Feather of Ma-at Sterling Silver Ring Made to Order

  • $100.00
    Einzelpreis pro 


A new twist to one of my favorite pendants, this is a handmade .925 sterling silver ring made out of a feather of Ma-at pendant. I create a shank for the ring in wax wire, creating a Y on each side of the pendant. The original hieroglyph for Ma-at is still visible on the back of the feather. The ring is made to your specific size on order. The top is 1 1/4" long with a 10x8mm cabochon stone in the center, which various stones are available. Please ask me what stone you would like, and I will tell you if there is an additional fee. The pictures show an example of the ring in silver and lapis lazuli and with a carnelian from previous orders I've done.

Sterling silver is an alloy of silver containing 92.5% by weight of silver and 7.5% by weight of copper. The sterling silver standard has a minimum millesimal fineness of 925.

Maat or Ma'at refers to both the ancient Egyptian concepts of truth, balance, order, harmony, law, morality, and justice, and the personification of these concepts as a goddess regulating the stars, seasons, and the actions of both mortals and the deities, who set the order of the universe from chaos at the moment of creation. Her ideological opposite was Isfet, meaning injustice, chaos, violence or to do evil. Maat represents the ethical and moral principle that every Egyptian citizen was expected to follow throughout their daily lives. They were expected to act with honor and truth in manners that involve family, the community, the nation, the environment, and the gods.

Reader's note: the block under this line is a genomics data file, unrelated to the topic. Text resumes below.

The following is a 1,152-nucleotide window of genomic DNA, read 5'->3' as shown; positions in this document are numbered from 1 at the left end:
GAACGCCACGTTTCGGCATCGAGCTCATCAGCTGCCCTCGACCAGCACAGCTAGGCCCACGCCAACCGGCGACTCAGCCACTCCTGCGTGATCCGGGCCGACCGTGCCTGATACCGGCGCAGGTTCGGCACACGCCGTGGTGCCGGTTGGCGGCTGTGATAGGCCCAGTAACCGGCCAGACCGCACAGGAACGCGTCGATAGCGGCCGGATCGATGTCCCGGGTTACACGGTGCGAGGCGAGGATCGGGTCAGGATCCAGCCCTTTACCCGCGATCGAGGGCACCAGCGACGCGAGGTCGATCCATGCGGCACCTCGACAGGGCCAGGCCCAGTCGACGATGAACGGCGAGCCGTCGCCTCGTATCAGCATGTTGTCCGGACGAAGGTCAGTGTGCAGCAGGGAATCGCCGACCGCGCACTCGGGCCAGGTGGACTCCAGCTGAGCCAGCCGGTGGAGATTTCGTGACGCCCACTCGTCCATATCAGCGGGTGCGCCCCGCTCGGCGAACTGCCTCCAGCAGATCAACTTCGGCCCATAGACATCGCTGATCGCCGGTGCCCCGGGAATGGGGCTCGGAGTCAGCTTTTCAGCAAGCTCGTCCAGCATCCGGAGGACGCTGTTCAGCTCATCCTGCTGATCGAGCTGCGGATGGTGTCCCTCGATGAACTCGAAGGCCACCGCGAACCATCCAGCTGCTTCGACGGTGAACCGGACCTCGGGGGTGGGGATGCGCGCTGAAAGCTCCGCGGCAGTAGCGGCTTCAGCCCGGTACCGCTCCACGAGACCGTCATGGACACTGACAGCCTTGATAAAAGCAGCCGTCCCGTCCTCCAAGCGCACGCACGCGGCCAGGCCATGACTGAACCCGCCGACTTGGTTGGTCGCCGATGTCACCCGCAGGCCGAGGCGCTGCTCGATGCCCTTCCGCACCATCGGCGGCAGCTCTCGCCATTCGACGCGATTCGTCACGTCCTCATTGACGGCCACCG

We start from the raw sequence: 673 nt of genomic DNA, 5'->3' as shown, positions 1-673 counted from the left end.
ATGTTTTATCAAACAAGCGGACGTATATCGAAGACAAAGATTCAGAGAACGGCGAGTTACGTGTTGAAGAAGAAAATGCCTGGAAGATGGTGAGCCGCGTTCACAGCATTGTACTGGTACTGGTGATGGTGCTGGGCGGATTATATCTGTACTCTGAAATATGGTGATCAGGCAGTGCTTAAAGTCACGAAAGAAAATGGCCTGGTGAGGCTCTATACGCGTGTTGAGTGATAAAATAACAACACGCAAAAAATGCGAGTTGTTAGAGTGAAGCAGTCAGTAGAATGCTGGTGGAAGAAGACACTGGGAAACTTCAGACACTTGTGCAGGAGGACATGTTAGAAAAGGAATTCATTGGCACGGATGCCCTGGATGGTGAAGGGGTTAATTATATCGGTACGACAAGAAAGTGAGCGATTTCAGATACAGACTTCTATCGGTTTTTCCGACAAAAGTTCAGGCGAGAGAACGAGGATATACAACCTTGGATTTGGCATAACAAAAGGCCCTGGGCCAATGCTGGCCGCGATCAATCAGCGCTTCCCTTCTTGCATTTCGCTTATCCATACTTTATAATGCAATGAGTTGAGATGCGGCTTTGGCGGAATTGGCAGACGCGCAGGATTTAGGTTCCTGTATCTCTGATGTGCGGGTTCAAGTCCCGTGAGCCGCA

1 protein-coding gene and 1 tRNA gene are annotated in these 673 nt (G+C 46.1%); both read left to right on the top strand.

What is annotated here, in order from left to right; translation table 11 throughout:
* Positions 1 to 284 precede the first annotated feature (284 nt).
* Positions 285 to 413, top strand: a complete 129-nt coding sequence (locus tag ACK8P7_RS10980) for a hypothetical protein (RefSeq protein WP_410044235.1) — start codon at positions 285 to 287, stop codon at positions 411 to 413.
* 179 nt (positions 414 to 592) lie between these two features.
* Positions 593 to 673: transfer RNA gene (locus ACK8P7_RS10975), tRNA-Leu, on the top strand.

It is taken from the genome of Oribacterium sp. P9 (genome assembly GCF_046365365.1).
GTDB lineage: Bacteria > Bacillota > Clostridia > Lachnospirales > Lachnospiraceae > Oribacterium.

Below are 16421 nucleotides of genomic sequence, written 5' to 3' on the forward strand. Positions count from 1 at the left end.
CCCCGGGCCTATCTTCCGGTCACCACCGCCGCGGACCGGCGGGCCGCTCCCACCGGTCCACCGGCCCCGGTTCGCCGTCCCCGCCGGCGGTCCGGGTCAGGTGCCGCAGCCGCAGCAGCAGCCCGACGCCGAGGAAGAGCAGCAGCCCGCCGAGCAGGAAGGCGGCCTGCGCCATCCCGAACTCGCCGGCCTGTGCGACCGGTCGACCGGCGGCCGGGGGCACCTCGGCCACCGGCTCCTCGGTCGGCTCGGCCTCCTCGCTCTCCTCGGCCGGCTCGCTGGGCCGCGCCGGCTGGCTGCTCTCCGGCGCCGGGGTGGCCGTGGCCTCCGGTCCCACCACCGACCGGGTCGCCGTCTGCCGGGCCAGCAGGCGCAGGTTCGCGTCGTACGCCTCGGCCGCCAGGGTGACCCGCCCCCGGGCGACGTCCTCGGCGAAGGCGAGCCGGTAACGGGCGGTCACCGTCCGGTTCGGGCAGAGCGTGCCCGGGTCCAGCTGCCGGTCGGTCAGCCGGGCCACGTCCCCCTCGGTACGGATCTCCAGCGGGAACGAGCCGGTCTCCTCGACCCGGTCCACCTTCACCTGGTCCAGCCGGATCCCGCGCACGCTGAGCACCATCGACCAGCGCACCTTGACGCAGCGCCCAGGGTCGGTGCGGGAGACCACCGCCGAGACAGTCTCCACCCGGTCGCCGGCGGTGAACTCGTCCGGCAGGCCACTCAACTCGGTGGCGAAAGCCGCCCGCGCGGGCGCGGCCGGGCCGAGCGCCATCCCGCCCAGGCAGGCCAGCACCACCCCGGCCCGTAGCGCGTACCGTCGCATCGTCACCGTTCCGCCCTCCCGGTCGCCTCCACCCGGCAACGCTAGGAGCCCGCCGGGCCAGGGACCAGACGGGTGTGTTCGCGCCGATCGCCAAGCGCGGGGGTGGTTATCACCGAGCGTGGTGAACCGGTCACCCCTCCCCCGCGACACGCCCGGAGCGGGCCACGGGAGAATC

In the Duat, the Egyptian underworld, the hearts of the dead were said to be weighed against her single "Feather of Ma'at", symbolically representing the concept of Maat, in the Hall of Two Truths. This is why hearts were left in Egyptian mummies while their other organs were removed, as the heart (called "ib") was seen as part of the Egyptian soul. If the heart was found to be lighter or equal in weight to the feather of Maat, the deceased had led a virtuous life and would go on to Aaru. Osiris came to be seen as the guardian of the gates of Aaru after he became part of the Egyptian pantheon and displaced Anubis in the Ogdoad tradition. A heart which was unworthy was devoured by the goddess Ammit and its owner condemned to remain in the Duat.

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